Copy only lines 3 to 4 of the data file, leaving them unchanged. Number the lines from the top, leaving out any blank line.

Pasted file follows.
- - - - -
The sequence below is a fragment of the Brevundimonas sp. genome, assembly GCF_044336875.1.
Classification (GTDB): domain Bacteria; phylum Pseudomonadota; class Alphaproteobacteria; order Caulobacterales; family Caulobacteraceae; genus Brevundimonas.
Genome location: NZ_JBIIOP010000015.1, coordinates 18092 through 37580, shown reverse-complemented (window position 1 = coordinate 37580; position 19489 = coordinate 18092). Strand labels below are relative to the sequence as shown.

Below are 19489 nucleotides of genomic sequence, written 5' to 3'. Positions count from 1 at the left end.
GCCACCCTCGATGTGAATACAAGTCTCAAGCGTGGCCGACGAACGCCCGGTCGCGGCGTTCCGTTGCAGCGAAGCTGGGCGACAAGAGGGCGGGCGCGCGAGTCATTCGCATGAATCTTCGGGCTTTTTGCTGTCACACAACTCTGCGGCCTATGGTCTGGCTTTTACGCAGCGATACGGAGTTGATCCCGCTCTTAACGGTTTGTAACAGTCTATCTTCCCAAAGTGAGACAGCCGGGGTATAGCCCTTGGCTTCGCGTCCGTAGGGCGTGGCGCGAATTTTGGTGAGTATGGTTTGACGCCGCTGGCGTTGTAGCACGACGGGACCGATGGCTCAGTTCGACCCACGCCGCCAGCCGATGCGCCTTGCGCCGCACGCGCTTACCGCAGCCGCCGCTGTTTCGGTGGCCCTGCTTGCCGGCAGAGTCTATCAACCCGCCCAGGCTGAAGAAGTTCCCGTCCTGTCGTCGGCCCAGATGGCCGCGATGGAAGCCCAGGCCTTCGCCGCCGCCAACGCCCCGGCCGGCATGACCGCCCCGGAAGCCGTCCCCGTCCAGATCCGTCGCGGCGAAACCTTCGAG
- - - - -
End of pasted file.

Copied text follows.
Genome location: NZ_JBIIOP010000015.1, coordinates 18092 through 37580, shown reverse-complemented (window position 1 = coordinate 37580; position 19489 = coordinate 18092). Strand labels below are relative to the sequence as shown.

Below are 19489 nucleotides of genomic sequence, written 5' to 3'. Positions count from 1 at the left end.